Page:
Hunley Class Shuttle
Following the end of the Dominion war, and the construction and refitting of more science-orientated ships, Starfleet R&D came to the conclusion that with the hugely successful development of the Argo project, it was also the time to develop a craft that was specialized to sub-aquatic missions that could operate independently for similar durations as Danube and Delta Flyer Class runabouts. Starfleet issued a design brief for a small craft that would be able to demonstrate superior atmospheric flying capability with the ability to remain submersed for an indefinite amount of time.
Starfleet R&D considered several designs but finally settled on the promising Hunley Class. The original plans were modified a great deal, sacrificing a high-ability warp drive and components that enabled superior space flight to make way for a highly superior atmospheric flight and sub-aqua craft. With incredible maneuverability due to its shape and engines, a fresh-designed “Aqua-Drive”, the Hunley Class – named after the first combat-capable submarine – was finally chosen to go forward to production in early 2381.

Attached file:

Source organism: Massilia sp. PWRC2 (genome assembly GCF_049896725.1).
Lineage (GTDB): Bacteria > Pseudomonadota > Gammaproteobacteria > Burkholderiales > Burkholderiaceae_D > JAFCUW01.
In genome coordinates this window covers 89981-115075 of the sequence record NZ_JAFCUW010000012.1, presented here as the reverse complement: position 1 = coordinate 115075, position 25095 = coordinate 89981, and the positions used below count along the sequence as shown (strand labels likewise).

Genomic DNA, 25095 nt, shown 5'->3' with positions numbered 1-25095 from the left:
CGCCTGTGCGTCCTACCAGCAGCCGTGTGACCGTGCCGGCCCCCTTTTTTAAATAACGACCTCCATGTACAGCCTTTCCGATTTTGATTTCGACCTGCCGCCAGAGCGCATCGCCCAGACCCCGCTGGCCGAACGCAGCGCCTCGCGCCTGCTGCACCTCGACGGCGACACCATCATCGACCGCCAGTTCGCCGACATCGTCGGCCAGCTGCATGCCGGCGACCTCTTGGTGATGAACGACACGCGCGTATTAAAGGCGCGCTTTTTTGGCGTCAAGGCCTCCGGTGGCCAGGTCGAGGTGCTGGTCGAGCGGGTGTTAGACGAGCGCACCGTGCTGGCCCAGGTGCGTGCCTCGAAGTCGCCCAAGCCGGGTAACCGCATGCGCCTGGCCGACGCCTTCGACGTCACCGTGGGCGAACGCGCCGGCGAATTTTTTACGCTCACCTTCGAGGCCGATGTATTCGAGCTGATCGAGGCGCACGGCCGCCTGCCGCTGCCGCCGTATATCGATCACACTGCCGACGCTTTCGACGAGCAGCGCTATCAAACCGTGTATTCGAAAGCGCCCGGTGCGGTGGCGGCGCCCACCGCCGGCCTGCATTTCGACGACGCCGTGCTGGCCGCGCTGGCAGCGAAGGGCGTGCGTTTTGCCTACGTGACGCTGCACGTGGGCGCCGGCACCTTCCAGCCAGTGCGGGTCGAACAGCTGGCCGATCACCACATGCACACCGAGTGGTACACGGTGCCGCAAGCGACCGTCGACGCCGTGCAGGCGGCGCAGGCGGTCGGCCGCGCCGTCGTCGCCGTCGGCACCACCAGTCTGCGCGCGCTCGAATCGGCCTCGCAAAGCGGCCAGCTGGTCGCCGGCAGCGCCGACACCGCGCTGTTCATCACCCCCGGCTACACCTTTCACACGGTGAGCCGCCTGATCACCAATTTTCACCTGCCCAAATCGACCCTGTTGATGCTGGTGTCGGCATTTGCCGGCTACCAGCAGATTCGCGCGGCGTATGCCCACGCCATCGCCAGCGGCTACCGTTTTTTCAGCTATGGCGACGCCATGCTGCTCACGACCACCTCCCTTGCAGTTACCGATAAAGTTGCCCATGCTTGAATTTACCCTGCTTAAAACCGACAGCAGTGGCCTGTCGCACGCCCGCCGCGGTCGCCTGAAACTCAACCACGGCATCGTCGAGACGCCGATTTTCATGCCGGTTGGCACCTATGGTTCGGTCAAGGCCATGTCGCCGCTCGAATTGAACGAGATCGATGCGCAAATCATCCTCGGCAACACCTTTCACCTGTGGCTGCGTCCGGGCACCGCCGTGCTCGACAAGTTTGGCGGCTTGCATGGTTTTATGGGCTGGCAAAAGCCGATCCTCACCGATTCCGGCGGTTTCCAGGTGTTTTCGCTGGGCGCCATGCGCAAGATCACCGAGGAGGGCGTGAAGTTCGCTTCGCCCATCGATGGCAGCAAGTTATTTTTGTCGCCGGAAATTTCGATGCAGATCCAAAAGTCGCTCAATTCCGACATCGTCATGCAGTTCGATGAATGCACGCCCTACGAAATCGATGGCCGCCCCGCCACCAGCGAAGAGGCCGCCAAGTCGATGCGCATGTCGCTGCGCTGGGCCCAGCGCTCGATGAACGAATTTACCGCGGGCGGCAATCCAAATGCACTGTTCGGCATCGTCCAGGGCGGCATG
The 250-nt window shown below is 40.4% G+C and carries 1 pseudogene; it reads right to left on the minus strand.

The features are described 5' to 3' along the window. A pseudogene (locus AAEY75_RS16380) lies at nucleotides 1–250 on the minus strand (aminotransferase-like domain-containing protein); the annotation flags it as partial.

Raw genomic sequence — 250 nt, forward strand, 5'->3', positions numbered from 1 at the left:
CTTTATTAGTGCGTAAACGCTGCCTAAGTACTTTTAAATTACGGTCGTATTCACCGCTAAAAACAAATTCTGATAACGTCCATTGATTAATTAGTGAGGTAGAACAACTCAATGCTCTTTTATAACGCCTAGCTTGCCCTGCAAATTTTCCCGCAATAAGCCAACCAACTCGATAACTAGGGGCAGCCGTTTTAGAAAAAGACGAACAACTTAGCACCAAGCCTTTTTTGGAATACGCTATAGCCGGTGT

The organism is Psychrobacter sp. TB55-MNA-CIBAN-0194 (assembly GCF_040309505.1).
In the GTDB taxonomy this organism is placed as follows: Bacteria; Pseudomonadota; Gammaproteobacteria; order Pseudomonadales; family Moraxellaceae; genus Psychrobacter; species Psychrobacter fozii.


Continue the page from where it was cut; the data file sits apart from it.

A scientific vessel through and through, it was determined that the ideal crew number for the Hunley was three people. However, as the demands of the new sub-aquatic drive grew, internal space for personnel grew scarce. However, Starfleet felt that the shuttle could only be viably used with three personnel. Therefore, an element of hot-bunking was introduced. On missions when the Hunley operates with three crew members, one will always remain on duty, allowing the remaining two to use the small bunk space located just aft of the cockpit. It is not a perfect solution to the problem but it had proven effective in the past.